Except it’s not true.  And when you think about it, it can’t be true. 

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Biscuits

In the latest installment of This Week on Facebook, I present a meme: “Just imagine how great life would be if biscuits and gravy made you skinny.”

       Well, sure.  But why stop there?  Let’s wish that video games increased our intelligence, or alcohol improved our driving, or pornography strengthened our marriages.  The only difference is, I’ve heard people actually argue the last three.  Not even kidding.

Here’s the report from planet earth, though: Good choices are frequently painful choices, and indulgent choices are rarely good choices.  I am no stoic, but I must decry the rampant hedonism in our culture that has been sold to us as a tonic for what ails us.

Medicine tastes bad.  Exercise hurts.  Work wears you out.  And yes, tragically, healthy food is less appetizing than fattening, artery-clogging food.  Frankly, we should be highly suspicious when someone tries to tell us different.

But we do have a tendency to believe “information” that supports our indulgences.  Most of my brethren who have tried to get around the clear teaching of Matthew 19:6 and Matthew 19:9, for instance, have a divorce and remarriage situation very close to home.  The truth does not always hurt, granted; however, it doesn’t become less truthful when it does hurt.

God’s word is truth (John 17:17).  Our current understanding of it may or may not be truth.  We owe it to ourselves to be honest — painfully honest.  If it means giving up a tasty morsel or two, so be it.

 

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Videos

OK, Hal has been watching videos on Facebook again.  Someone unplug his modem before he turns into one of those people who is always linking to clips of baby goats and puppies.  Anyway, this one was of a driver and would-be Sonic customer who seemed to have confused the concepts of drive-in and drive-thru.  

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Short cuts

It’s time for another report from the Facebook links.  Really, one of these days I will quit watching these things.  But then again, if I did, where would I get ideas for this column?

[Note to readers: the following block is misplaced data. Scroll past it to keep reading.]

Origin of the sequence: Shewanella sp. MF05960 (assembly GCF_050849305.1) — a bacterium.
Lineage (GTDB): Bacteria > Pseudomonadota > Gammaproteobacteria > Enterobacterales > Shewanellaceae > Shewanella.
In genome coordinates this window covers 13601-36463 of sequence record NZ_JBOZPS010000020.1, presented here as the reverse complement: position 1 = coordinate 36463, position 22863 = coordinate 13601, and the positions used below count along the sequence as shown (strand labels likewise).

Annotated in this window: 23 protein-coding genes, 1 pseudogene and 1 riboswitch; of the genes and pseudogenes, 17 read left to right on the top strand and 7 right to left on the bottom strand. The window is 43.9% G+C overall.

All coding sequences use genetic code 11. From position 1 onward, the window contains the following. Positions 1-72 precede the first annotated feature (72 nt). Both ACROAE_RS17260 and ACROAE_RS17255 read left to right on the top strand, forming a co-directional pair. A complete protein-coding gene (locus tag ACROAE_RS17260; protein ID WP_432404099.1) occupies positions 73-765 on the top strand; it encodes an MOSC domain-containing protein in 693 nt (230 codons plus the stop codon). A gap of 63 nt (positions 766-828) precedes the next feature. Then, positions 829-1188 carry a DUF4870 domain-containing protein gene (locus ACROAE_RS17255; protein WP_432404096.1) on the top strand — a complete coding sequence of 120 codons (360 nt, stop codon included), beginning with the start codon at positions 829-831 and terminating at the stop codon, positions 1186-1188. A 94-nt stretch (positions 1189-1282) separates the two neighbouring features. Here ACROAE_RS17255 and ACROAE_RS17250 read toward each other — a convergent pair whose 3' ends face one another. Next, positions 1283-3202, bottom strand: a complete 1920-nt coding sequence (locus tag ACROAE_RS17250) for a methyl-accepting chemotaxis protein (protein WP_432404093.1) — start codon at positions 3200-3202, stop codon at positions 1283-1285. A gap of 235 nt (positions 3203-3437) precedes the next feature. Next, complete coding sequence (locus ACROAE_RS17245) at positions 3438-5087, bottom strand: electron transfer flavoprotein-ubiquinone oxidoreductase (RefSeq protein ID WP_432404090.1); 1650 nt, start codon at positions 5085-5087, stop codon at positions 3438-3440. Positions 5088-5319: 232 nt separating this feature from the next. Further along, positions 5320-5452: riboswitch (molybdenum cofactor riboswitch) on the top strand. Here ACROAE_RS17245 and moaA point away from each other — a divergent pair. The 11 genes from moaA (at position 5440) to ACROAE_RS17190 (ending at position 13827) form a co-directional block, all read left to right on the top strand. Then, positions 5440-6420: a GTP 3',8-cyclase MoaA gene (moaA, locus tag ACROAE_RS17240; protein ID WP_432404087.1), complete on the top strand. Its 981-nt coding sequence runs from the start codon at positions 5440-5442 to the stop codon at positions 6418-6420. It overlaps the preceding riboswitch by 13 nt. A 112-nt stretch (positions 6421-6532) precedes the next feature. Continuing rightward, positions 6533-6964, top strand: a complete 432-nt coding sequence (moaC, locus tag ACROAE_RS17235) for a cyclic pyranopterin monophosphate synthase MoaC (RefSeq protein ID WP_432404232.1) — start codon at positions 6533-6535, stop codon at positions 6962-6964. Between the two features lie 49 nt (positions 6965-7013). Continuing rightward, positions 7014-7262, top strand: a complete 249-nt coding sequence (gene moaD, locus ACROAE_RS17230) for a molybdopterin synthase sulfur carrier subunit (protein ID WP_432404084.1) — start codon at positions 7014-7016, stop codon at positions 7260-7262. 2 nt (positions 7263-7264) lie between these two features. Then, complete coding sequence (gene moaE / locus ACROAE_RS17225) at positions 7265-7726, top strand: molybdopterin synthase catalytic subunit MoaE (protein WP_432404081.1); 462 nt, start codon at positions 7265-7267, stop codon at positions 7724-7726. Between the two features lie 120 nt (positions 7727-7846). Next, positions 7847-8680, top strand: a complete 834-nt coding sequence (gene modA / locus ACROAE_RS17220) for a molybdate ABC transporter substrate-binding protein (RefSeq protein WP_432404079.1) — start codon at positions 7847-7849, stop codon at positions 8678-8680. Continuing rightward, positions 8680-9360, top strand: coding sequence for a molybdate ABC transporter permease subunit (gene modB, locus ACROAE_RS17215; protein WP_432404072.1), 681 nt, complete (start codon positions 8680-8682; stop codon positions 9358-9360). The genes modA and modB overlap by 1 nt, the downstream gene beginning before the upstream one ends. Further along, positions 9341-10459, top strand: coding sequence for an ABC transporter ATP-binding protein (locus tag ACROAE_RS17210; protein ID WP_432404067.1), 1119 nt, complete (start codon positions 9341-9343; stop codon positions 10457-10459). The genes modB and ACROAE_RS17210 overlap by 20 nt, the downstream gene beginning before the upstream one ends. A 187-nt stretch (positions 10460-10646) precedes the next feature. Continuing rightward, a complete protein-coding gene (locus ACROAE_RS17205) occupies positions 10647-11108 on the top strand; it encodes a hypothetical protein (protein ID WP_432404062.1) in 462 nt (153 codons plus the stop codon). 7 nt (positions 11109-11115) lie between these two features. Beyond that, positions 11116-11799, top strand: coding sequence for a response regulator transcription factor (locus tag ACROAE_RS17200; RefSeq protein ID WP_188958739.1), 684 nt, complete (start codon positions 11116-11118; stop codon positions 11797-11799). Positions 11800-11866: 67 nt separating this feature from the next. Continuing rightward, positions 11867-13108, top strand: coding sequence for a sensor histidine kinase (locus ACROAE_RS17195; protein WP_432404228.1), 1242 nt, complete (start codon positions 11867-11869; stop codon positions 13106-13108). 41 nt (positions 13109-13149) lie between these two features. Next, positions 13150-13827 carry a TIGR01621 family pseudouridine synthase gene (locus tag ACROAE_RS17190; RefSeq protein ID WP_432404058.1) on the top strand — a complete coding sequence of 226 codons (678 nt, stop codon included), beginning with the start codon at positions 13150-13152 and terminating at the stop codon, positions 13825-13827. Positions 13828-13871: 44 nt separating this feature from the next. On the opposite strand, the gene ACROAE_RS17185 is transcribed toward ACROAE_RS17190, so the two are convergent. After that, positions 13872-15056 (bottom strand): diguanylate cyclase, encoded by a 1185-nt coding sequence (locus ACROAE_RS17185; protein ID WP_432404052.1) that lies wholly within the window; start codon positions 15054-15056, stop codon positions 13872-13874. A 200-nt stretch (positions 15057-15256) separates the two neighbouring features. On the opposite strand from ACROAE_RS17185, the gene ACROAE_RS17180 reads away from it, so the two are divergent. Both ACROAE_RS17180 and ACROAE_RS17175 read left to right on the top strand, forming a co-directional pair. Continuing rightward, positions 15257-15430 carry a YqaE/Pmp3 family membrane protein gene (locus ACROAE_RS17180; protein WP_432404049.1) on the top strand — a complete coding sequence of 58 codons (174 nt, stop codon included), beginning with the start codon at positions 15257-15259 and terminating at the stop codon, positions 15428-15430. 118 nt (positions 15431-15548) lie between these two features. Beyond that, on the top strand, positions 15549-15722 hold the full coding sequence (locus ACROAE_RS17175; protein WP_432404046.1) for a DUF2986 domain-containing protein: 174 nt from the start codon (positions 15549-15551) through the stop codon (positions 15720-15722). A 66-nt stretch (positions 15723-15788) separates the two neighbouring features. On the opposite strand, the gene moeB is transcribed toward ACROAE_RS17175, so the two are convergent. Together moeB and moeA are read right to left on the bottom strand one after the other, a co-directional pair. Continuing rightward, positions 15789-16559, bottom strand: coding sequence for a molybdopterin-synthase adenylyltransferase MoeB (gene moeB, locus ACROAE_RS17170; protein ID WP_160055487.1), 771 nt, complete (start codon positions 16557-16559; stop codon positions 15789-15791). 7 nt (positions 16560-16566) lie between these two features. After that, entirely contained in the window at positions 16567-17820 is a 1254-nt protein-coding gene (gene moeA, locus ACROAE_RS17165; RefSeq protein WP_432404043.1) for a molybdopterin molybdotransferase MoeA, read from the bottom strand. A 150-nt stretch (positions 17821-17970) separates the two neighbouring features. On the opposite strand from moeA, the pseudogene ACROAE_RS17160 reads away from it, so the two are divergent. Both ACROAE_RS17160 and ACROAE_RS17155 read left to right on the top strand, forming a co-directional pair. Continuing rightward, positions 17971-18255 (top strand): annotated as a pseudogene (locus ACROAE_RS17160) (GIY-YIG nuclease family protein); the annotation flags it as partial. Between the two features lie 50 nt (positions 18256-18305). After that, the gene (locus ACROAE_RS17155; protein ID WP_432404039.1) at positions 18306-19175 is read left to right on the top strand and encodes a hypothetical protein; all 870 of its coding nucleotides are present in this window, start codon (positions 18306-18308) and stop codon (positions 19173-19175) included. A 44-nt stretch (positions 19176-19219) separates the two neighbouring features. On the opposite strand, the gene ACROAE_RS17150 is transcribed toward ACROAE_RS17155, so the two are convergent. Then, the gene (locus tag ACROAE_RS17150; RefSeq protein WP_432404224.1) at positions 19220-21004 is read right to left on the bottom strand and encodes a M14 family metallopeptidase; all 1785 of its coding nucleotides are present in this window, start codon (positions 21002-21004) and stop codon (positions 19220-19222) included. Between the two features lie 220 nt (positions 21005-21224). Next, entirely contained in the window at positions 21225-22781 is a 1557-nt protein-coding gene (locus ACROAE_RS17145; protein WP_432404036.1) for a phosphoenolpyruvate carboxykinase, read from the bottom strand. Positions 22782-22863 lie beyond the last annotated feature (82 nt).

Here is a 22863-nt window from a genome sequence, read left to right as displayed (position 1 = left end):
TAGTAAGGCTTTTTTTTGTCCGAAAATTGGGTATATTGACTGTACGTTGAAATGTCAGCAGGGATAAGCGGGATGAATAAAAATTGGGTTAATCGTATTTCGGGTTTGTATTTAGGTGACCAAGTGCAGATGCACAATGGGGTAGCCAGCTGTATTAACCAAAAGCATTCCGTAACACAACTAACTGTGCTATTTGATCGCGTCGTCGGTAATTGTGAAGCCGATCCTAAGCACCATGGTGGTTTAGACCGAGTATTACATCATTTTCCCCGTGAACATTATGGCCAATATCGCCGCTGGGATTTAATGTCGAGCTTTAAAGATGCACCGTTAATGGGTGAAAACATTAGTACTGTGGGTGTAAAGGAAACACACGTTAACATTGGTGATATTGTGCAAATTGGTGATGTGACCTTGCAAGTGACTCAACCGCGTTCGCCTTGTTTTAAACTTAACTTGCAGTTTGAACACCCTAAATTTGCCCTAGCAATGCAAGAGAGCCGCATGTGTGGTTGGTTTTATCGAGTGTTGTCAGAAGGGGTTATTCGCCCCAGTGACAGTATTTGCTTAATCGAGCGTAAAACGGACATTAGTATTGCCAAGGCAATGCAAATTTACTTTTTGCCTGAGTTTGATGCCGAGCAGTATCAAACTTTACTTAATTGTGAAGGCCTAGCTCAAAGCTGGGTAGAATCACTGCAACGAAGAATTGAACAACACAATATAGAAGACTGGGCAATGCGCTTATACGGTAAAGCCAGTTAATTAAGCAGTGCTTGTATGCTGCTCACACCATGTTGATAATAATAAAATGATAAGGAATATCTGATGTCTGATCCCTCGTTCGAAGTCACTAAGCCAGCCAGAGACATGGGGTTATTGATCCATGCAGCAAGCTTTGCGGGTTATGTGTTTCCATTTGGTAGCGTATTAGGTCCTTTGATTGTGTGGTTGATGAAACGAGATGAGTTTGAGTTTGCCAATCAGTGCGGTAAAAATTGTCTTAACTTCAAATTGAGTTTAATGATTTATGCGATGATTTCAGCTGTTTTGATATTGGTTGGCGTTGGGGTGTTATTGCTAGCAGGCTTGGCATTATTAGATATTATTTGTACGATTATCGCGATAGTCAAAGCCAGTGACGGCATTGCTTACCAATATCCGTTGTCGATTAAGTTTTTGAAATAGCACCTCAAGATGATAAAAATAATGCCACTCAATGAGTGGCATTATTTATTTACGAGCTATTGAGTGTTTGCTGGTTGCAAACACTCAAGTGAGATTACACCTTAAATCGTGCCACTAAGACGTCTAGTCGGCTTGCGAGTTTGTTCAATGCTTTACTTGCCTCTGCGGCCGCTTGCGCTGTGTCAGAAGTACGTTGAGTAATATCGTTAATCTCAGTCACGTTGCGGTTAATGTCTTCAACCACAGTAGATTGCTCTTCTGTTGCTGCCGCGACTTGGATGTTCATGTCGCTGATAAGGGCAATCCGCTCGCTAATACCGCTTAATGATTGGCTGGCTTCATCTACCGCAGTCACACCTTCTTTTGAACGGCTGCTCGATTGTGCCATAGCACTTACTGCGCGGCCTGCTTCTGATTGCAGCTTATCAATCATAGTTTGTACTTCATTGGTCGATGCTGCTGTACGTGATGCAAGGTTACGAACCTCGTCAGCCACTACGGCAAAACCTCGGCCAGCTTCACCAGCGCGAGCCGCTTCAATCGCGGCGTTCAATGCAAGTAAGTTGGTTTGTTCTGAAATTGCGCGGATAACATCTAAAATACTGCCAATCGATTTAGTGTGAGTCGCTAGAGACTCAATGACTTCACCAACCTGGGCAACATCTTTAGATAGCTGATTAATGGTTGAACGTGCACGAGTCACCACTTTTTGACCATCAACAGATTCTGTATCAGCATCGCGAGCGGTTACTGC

Anyway, in this particular instance a woman was being interviewed by a TV reporter because she had difficulties while dropping her children off at school.  She was running late, so she decided to cut through an elementary school parking lot to get to another school in the neighborhood, driving around two traffic cones while doing so.  One schoolteacher was so upset at her actions that he literally threw himself onto the hood of her car.

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A few words about "change"

A Facebook “preachers” group that I somehow became attached to (you social media types know how easily that can happen) brought a preacher in Tuscumbia, Alabama, named Jesse Winn to my attention. After e-mailing Bro. Winn and exchanging a few thoughts and pleasantries, I decided (with his permission) to include his name and a link to the article in question. You can find the article here. I encourage you to read his article with the same prayer, spirit and consideration I ask when you read mine. The gist of his article was this (his emphasis):

I believe that, generally speaking, as a movement, we (the churches of Christ) need to be less afraid of change when necessary and more willing to question things.

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Selfies

I am channeling Jude today.  The epistler famously wrote of feeling “the necessity” to write how his readers should “contend earnestly for the faith which was once for all handed down to the saints” (Jude 3).  His plan had been to write regarding their “common salvation.”  Similarly, though not by inspiration, I was feeling the urge to write regarding the strange compulsion toward selfies in our culture (a less noble topic, granted).  But amidst my angst, I think I may have found some sympathy.  And I find myself writing something quite different from what I had planned.

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Excuses

Why do women cheat on their husbands?  Several of them “confessed” in one of those slideshow testimonial things I keep saying I’m not going to click on.  Just say no to Facebook, Hal.

Anyway, the responses varied.  I was in a bad marriage.  He cheated first.  I was lonely.  I was confused.  I was unappreciated.  I was drunk.  I was sick.

Here are some things I did not see.